# Prove that $\frac{1}{n(n-1)}\sum_{i=1}^{n}(X_{i} - \overline{X})^{2}$ is an unbiased estimate of $\text{Var}(\overline{X})$

If $$X_{1},X_{2},\ldots,X_{n}$$ are independent random variables with common mean $$\mu$$ and variances $$\sigma^{2}_{1},\sigma^{2}_{2},\ldots,\sigma^{2}_{n}$$. Prove that \begin{align*} \frac{1}{n(n-1)}\sum_{i=1}^{n}(X_{i} - \overline{X})^{2} \end{align*} is an unbiased estimate of $$\text{Var}[\overline{X}]$$.

MY ATTEMPT

To begin with, I tried to approach the problem as it follows \begin{align*} \text{Var}(\overline{X}) = \text{Var}\left(\frac{X_{1} + X_{2} + \ldots + X_{n}}{n}\right) = \frac{\sigma^{2}_{1} + \sigma^{2}_{2} + \ldots + \sigma^{2}_{n}}{n^{2}} \end{align*}

But I do not know how to proceed from here. Any help is appreciated.

• @BruceET, in this case, $V(\bar{X}) \ne {\sigma^2\over{n}}$. There is no common variance. – StatsStudent Apr 20 at 22:19
• @StatsStudent. Right. Deleting comment. – BruceET Apr 20 at 22:24

## 3 Answers

Let's minimize the algebra. We can do this by focusing on the coefficient of $$\sigma_1^2.$$

First, because all the variables have the same mean,

$$E[X_i - \bar X]=\mu - \mu = 0$$

for all $$i,$$ implying

$$\operatorname{Var}(X_i - \bar X) = E[(X_i - \bar X)^2] - E[X_i - \bar X]^2 = E[(X_i - \bar X)^2].$$

Since the sum of the $$(X_i-\bar X)^2$$ is invariant under any permutation of the indexes, let's study the case $$i=1$$ because it will show us what happens with all the $$i.$$

We can easily split $$X_1 - \bar X$$ into independent (and therefore uncorrelated) parts as

$$X_1 - \bar X = X_1 - \frac{1}{n}\left(X_1 + X_2 + \cdots + X_n\right) = \frac{n-1}{n}\left(X_1 - \frac{1}{n-1}\left(X_2 + \cdots + X_n\right)\right).$$

Taking variances immediately gives

$$\operatorname{Var}(X_1 - \bar X) = \left(\frac{n-1}{n}\right)^2 \left(\sigma_1^2 + \frac{1}{(n-1)^2}\left(\sigma_2^2 + \cdots + \sigma_n^2\right)\right).$$

(This is the payoff from observing that the expectation of the square of $$X_i - \bar X$$ is its variance.)

When summing over all $$i$$ and ignoring the common factor of $$((n-1)/n)^2,$$ $$\sigma_1^2$$ will therefore appear once and it will appear $$n-1$$ more times with a factor of $$1/(n-1)^2,$$ for a total coefficient of

$$1 + (n-1)\left(\frac{1}{(n-1)^2}\right) = \frac{n}{n-1}.$$

Consequently every $$\sigma_i^2$$ appears with this coefficient, whence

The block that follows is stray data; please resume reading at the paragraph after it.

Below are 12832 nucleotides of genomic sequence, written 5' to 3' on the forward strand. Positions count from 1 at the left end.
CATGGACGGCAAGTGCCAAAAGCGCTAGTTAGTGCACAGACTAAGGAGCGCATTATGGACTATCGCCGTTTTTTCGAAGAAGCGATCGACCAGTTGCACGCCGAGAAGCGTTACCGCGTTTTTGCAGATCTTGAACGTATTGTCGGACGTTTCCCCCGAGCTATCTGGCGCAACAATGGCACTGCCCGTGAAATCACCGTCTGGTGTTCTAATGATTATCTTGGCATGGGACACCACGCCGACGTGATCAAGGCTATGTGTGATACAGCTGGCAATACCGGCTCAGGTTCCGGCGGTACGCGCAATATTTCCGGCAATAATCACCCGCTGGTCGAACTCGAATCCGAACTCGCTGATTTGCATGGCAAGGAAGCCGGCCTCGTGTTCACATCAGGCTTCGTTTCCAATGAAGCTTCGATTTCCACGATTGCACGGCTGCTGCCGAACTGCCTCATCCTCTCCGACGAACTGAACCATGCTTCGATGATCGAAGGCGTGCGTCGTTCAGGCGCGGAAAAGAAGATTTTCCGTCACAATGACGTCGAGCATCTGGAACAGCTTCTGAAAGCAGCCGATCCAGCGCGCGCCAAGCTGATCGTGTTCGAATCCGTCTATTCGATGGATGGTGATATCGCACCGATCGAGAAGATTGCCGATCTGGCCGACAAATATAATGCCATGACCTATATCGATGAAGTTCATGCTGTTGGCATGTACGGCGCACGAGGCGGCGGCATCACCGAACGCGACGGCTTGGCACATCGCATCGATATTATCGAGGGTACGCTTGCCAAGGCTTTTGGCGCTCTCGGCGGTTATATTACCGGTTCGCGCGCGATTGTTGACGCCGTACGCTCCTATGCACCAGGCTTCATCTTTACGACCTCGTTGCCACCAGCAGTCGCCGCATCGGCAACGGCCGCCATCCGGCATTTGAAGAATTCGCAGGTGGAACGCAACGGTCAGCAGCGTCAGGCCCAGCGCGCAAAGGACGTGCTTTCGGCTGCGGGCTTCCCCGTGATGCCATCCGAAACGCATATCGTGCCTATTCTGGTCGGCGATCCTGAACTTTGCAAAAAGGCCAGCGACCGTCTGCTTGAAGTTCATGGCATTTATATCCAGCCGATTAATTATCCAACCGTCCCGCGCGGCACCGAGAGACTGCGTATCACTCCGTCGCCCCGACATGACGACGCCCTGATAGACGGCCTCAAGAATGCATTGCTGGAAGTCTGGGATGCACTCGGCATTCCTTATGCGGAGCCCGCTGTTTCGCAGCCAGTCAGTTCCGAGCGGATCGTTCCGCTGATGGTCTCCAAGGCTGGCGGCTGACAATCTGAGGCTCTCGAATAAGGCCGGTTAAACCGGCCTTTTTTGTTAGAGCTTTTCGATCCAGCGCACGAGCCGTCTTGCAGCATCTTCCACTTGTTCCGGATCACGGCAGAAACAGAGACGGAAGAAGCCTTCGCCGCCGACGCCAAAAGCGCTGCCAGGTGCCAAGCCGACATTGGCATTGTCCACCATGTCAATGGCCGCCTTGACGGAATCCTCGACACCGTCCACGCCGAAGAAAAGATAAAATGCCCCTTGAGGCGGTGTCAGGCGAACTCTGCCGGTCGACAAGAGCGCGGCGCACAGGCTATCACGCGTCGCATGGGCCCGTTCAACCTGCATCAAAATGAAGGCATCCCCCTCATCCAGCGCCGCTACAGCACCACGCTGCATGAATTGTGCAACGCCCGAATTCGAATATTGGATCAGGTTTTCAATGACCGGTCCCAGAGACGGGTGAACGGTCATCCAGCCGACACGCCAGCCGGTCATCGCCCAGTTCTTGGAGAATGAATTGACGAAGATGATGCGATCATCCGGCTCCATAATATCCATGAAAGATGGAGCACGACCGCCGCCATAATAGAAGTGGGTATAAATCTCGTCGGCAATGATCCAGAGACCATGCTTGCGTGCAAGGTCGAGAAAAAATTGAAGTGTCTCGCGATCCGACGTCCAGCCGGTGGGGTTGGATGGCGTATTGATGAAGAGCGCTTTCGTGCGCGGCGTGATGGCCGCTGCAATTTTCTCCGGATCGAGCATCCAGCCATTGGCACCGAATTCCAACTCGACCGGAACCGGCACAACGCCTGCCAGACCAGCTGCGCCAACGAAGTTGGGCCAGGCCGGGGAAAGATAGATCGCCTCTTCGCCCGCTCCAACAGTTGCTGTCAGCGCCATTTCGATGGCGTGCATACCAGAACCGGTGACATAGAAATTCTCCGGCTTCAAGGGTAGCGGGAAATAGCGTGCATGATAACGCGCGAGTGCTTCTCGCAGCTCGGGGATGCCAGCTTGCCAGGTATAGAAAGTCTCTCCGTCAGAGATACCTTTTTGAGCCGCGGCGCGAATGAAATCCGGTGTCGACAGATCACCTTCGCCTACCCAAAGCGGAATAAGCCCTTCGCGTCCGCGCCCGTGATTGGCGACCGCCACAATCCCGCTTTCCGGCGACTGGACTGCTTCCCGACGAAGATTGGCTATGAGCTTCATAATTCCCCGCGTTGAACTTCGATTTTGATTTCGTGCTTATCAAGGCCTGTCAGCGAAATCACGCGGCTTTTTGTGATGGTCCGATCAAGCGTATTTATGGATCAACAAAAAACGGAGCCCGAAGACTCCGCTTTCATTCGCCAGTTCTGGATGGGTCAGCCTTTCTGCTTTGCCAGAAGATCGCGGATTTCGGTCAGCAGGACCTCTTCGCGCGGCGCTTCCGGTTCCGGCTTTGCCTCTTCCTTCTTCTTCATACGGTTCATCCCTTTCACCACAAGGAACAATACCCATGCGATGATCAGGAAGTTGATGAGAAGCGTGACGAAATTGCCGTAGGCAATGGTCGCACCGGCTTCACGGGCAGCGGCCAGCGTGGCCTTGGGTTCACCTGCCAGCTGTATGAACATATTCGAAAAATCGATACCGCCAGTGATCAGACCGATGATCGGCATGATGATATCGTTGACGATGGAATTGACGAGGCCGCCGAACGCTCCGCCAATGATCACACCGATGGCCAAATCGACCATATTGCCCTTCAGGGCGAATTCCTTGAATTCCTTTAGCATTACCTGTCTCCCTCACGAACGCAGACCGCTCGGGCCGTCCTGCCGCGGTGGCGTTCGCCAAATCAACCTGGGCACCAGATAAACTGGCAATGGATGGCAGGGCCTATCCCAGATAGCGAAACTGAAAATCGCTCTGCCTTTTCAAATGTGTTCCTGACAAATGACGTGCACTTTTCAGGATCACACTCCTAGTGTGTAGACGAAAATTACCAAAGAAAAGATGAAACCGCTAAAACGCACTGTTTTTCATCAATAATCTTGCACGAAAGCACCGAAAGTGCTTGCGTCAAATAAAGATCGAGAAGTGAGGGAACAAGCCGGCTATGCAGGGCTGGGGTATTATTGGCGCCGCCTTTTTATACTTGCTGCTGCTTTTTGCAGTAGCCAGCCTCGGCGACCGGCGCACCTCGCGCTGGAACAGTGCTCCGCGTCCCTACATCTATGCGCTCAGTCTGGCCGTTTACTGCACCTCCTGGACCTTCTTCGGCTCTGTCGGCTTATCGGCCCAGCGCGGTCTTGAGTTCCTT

\eqalign{ \frac{1}{n(n-1)}\sum_{i=1}^{n}(X_i - \bar{X})^{2} &= \frac{1}{n(n-1)} \sum_{i=1}^{n}\operatorname{Var}(X_i - \bar{X}) \\ &= \frac{1}{n(n-1)} \left(\frac{n-1}{n} \right)^2 \left[ \frac{n}{n-1} \sum_{i=1}^n \sigma_i^2 \right] \\ &= \frac{\sigma_1^2 + \sigma_2^2 + \cdots + \sigma_n^2}{n^2}, }

QED.

I would start from

\begin{align} \operatorname{E}(X_i-\overline X)^2&=\operatorname{E}[(X_i-\mu)-(\overline X-\mu)]^2 \\&=\operatorname{E}(X_i-\mu)^2+\operatorname{E}(\overline X-\mu)^2-2\operatorname{E}(X_i-\mu)(\overline X-\mu) \\&=\sigma_i^2+\operatorname{Var}(\overline X)-2\operatorname{Cov}(X_i,\overline X) \end{align}

So that,

\begin{align} \sum_{i=1}^n \operatorname{E}(X_i-\overline X)^2&=\sum_{i=1}^n \sigma_i^2+n\operatorname{Var}(\overline X)-2\sum_{i=1}^n \operatorname{Cov}(X_i,\overline X) \\&=\sum_{i=1}^n \sigma_i^2+n\operatorname{Var}(\overline X)-2\sum_{i=1}^n \operatorname{Cov}\left(X_i,\frac{1}{n}\sum_{j=1}^n X_j\right) \\&=\sum_{i=1}^n \sigma_i^2+n\operatorname{Var}(\overline X)-\frac{2}{n}\sum_{i= 1}^n\sum_{j=1}^n \operatorname{Cov}(X_i,X_j) \end{align}

Now I would try to write this expression in terms of $$\operatorname{Var}(\overline X)$$ only.

I'd recommend proceeding as follows to avoid having to work with covariances:

1. You have correctly calculated $$Var(\bar{X})$$.
2. Expand the term $$\frac{1}{n(n-1)}\sum_{i=1}^{n}(X_{i} - \overline{X})^{2}$$ and simplify.
3. Take the expectation of the result of step 2.
4. Reduce what you found in step 3 by using by substituting in for $$E(\cdot^2)$$ terms using what you know about the definition of a $$Var(\cdot)$$.
5. Reduce further and show that step 4 is equal to what you have already calculated for $$Var(\bar{X})$$.
6. Having shown the expected value of the term in step 2 is equal to $$Var(\bar{X})$$, you will have proven it's an unbiased estimator or $$Var(\bar{X})$$.

This will help you get started with at step 2:

$$\begin{eqnarray*} E\left[\frac{1}{n(n-1)}\sum_{i=1}^{n}(X_{i}-\bar{X})^{2}\right] & = & \frac{1}{n(n-1)}E\left[\sum_{i=1}^{n}\left(X_{i}^{2}-2\bar{X}X_{i}+\bar{X}^{2}\right)\right]\\ & = & \frac{1}{n(n-1)}E\left[\sum_{i=1}^{n}X_{i}^{2}-2\bar{X}\sum_{i=1}^{n}X_{i}+\sum_{i=1}^{n}\bar{X}^{2}\right]\\ & = & \frac{1}{n(n-1)}E\left[\sum_{i=1}^{n}X_{i}^{2}-2\bar{X}\frac{n}{n}\sum_{i=1}^{n}X_{i}+n\bar{X}^{2}\right]\\ & = & \frac{1}{n(n-1)}E\left[\sum_{i=1}^{n}X_{i}^{2}-2\bar{X}^{2}n+n\bar{X}^{2}\right]\\ & = & \frac{1}{n(n-1)}E\left[\sum_{i=1}^{n}X_{i}^{2}-n\bar{X}^{2}\right]\\ & = & \frac{1}{n(n-1)}\left[\sum_{i=1}^{n}E\left(X_{i}^{2}\right)-nE\left(\bar{X}^{2}\right)\right] \end{eqnarray*}$$

From here, proceed to step 4 and the rest should follow pretty easily if you follow my instructions after some algebra.